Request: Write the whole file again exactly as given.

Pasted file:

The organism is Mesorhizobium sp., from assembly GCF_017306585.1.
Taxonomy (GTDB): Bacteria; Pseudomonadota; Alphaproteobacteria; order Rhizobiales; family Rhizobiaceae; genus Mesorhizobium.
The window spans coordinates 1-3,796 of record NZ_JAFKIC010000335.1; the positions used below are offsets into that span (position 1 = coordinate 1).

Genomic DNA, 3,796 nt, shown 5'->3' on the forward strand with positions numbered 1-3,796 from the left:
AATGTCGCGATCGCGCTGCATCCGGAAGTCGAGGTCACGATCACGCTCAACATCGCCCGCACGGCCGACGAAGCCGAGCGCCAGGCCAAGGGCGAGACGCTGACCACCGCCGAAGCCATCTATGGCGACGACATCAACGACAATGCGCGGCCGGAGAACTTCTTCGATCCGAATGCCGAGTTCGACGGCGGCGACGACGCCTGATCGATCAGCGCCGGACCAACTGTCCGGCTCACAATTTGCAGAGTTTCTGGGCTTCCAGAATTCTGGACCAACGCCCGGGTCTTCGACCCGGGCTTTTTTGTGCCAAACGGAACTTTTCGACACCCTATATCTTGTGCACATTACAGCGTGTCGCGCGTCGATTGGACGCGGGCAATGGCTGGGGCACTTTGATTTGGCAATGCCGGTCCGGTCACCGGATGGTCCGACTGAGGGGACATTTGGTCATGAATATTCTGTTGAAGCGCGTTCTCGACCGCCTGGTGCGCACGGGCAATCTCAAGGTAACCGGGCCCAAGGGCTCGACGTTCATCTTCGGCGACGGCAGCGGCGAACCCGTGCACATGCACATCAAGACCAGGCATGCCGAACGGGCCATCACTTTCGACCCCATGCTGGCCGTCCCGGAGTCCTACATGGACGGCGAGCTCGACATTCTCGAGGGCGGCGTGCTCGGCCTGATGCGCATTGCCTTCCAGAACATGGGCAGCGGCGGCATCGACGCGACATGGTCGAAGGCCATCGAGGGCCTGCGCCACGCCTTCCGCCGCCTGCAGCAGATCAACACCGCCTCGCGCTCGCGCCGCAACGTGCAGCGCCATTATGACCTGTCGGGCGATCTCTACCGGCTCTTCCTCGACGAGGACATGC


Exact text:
The organism is Mesorhizobium sp., from assembly GCF_017306585.1.
Taxonomy (GTDB): Bacteria; Pseudomonadota; Alphaproteobacteria; order Rhizobiales; family Rhizobiaceae; genus Mesorhizobium.
The window spans coordinates 1-3,796 of record NZ_JAFKIC010000335.1; the positions used below are offsets into that span (position 1 = coordinate 1).

Genomic DNA, 3,796 nt, shown 5'->3' on the forward strand with positions numbered 1-3,796 from the left:
AATGTCGCGATCGCGCTGCATCCGGAAGTCGAGGTCACGATCACGCTCAACATCGCCCGCACGGCCGACGAAGCCGAGCGCCAGGCCAAGGGCGAGACGCTGACCACCGCCGAAGCCATCTATGGCGACGACATCAACGACAATGCGCGGCCGGAGAACTTCTTCGATCCGAATGCCGAGTTCGACGGCGGCGACGACGCCTGATCGATCAGCGCCGGACCAACTGTCCGGCTCACAATTTGCAGAGTTTCTGGGCTTCCAGAATTCTGGACCAACGCCCGGGTCTTCGACCCGGGCTTTTTTGTGCCAAACGGAACTTTTCGACACCCTATATCTTGTGCACATTACAGCGTGTCGCGCGTCGATTGGACGCGGGCAATGGCTGGGGCACTTTGATTTGGCAATGCCGGTCCGGTCACCGGATGGTCCGACTGAGGGGACATTTGGTCATGAATATTCTGTTGAAGCGCGTTCTCGACCGCCTGGTGCGCACGGGCAATCTCAAGGTAACCGGGCCCAAGGGCTCGACGTTCATCTTCGGCGACGGCAGCGGCGAACCCGTGCACATGCACATCAAGACCAGGCATGCCGAACGGGCCATCACTTTCGACCCCATGCTGGCCGTCCCGGAGTCCTACATGGACGGCGAGCTCGACATTCTCGAGGGCGGCGTGCTCGGCCTGATGCGCATTGCCTTCCAGAACATGGGCAGCGGCGGCATCGACGCGACATGGTCGAAGGCCATCGAGGGCCTGCGCCACGCCTTCCGCCGCCTGCAGCAGATCAACACCGCCTCGCGCTCGCGCCGCAACGTGCAGCGCCATTATGACCTGTCGGGCGATCTCTACCGGCTCTTCCTCGACGAGGACATGC